MAWHINNEY, Jacqueline (2000). Determination of trace elements in hair for monitoring environmental and occupational exposure. Doctoral, Sheffield Hallam University.
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Hair has a number of advantages over more conventional sample types, such as serum, whole blood and urine, as an indicator of the intake and exposure to trace elements. While the analysis of these conventional sample types can only be used as a measure of recent exposure, hair, in contrast, can provide an historical record of exposure episodes. Furthermore the levels of trace elements in hair are higher than in blood and as a result small changes in intake are magnified. In addition, the collection of hair samples is non-invasive and the samples are easy to store. However, the difficulty in differentiating surface bound contamination from trace elements incorporated into the hair matrix complicates the interpretation of the hair analysis results. A review of the literature showed that a variety of washing procedures to remove external contamination have been proposed but as yet no standardised procedures are available. In this study, methods for the pretreatment and determination of antimony, arsenic, cadmium, chromium, lead, mercury and selenium in human hair by ICP-MS were developed. Chemical speciation of mercury and methyl mercury in hair was also achieved using LC-ICP-MS. For the digestion of hair samples the optimum method for these elements was found to be a digestion mixture of nitric acid and hydrogen peroxide. Certified reference materials CRM 397 and CRM 07601 were digested using this method and the values obtained were seen to be in good agreement with the certified values. Investigations of various washing procedures to remove external contaminants showed that in unexposed hair samples cadmium, lead and mercury were significantly removed from hair using a 0.1M HCl wash, with 87%, 73% and 5% respectively being washed off. Whilst the removal of antimony, arsenic and chromium from unexposed hair was more efficient with 1% v/v sodium lauryl sulphate, with 43%, 40% and 13% of each element respectively being washed off. Selenium could not be removed from the hair by any of the washing methods studied. Experiments with simulated sweat spiked with each of the elements showed that exogenously bound chromium, cadmium and lead could be removed after washing with 0.1M HC1. In contrast, antimony, arsenic, selenium and mercury were irreversibly bound and could not be removed with any of the washing solutions investigated. Using a LC-ICP-MS system it was possible to separate inorganic mercury and methyl mercury in hair, without any modifications to the existing instrumentation. The results showed that in order to determine methyl mercury the sample had to be cold digested in 2: 1 HNO3: H202 and that a minimum of 0.1g of hair is required. Using this method of analysis it was seen that with spiked simulated sweat solutions exogenously bound methyl mercury could be removed from hair after washing with 0.1M HCI, whereas the inorganic mercury was irreversibly bound to the hair. It was also found that inorganic mercury was the major mercury species in hair from dental subjects. The results of a six week selenium supplementation study of 29 subjects showed an increase in hair selenium levels of 19%, confirming that hair concentrations of selenium can give a good reflection of selenium status in the body. A control group of 40 unexposed samples were analysed to determine normal levels of antimony, arsenic, cadmium, chromium, lead, mercury and selenium in human hair. Occupational studies were then carried out and the data obtained from these studies showed a significant increase in the elements of exposure. Hair samples from dental workers (n = 43) showed a mean mercury level of 813 ng g-1 compared to a control value of 287 ng g-1; hair samples from semiconductor workers (n = 24) showed a mean arsenic level of 208 ng g'1 compared to a control value of 34 ng g'1; hair samples from chromium platers (n = 7? showed a mean chromium level of 2201 ng g-1 compared to a control value of 985 ng g-1 ; and hair samples from lead foundry workers (n = 13) showed a mean lead level of 124337 ng g-1 compared to a control value of 1030 ng g-1. The lead levels in the foundry workers' hair samples were reduced by 94% after washing with 0. IM HCl from 124 000 to 7440 ng g-1, which was still above the normal group mean hair lead level of 1030 ng g-1.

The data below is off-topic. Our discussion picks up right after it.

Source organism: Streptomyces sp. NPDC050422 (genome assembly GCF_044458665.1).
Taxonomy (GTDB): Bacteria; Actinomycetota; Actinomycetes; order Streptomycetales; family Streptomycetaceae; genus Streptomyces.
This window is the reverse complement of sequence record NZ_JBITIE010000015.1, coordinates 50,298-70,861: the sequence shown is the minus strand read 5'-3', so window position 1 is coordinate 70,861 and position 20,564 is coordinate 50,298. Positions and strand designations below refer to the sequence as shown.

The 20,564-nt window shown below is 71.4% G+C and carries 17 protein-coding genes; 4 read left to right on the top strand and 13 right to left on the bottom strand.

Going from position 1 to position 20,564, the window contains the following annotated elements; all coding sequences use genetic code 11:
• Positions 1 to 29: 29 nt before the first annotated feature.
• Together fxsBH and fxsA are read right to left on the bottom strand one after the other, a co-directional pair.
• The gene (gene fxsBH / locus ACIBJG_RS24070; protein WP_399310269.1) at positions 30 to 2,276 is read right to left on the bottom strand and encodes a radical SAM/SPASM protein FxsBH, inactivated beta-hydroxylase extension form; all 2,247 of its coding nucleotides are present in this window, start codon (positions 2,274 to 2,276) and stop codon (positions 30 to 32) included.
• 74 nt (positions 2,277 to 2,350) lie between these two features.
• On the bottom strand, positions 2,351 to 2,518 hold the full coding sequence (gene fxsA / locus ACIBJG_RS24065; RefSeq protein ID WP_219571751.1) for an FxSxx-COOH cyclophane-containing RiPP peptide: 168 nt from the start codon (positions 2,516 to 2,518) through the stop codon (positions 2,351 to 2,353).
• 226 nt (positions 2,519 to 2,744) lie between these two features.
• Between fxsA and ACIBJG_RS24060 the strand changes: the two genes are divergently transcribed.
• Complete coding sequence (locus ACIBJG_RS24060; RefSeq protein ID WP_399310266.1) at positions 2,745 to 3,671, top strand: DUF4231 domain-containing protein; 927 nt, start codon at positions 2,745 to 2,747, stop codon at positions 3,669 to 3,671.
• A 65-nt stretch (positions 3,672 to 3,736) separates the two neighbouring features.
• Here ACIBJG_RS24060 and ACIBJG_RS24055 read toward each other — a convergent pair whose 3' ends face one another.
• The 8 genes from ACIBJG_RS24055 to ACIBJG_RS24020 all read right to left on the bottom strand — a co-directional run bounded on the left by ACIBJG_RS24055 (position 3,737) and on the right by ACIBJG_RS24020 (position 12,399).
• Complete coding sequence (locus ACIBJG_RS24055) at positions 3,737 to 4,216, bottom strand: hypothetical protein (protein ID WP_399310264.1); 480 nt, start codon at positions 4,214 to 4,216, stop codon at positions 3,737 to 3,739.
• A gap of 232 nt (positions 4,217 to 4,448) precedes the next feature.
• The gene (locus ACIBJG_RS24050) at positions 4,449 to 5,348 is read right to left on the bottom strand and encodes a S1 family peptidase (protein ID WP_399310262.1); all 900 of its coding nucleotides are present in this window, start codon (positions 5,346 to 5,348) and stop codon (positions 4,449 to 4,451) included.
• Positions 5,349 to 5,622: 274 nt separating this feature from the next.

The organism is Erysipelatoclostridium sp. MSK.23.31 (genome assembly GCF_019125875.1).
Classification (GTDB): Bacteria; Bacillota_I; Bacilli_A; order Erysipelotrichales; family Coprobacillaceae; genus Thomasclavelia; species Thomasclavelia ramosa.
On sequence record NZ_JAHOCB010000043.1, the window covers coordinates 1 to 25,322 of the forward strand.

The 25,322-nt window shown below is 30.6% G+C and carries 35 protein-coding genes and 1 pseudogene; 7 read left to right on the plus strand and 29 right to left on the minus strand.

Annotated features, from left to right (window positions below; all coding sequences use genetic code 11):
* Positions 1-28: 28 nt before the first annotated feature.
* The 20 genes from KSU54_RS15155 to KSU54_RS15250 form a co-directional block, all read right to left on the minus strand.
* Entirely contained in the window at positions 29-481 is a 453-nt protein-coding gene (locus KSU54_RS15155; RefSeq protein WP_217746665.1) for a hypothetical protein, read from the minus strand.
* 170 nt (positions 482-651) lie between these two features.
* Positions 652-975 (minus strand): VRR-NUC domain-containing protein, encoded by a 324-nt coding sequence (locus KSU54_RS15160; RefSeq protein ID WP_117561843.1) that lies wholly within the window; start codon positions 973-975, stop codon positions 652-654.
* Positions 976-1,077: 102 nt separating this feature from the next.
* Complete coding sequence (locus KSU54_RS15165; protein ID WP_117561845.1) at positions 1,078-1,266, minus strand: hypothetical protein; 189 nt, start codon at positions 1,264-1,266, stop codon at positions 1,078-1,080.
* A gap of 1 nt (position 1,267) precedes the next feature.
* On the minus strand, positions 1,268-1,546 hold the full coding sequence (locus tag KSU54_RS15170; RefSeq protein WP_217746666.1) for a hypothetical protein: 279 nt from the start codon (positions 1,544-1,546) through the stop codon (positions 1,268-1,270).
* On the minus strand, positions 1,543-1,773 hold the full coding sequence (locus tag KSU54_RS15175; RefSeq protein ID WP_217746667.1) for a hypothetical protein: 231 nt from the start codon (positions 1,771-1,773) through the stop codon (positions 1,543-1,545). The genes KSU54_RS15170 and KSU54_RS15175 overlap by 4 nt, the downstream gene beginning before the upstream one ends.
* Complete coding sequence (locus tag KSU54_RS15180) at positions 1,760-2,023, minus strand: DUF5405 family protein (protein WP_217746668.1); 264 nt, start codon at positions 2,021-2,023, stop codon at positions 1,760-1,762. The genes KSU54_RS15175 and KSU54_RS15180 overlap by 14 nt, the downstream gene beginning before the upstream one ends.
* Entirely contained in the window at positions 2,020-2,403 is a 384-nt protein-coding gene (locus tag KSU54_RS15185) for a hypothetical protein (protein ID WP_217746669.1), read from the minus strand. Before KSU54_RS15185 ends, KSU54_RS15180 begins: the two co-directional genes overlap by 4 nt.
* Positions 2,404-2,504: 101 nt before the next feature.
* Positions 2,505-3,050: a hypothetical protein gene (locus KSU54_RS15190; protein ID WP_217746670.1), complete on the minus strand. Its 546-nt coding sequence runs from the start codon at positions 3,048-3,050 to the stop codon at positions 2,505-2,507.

|Item Type:||Thesis (Doctoral)|
|Research Institute, Centre or Group:||Sheffield Hallam Doctoral Theses|
|Depositing User:||Jill Hazard|
|Date Deposited:||16 Feb 2011 10:54|
|Last Modified:||16 Feb 2011 10:54|
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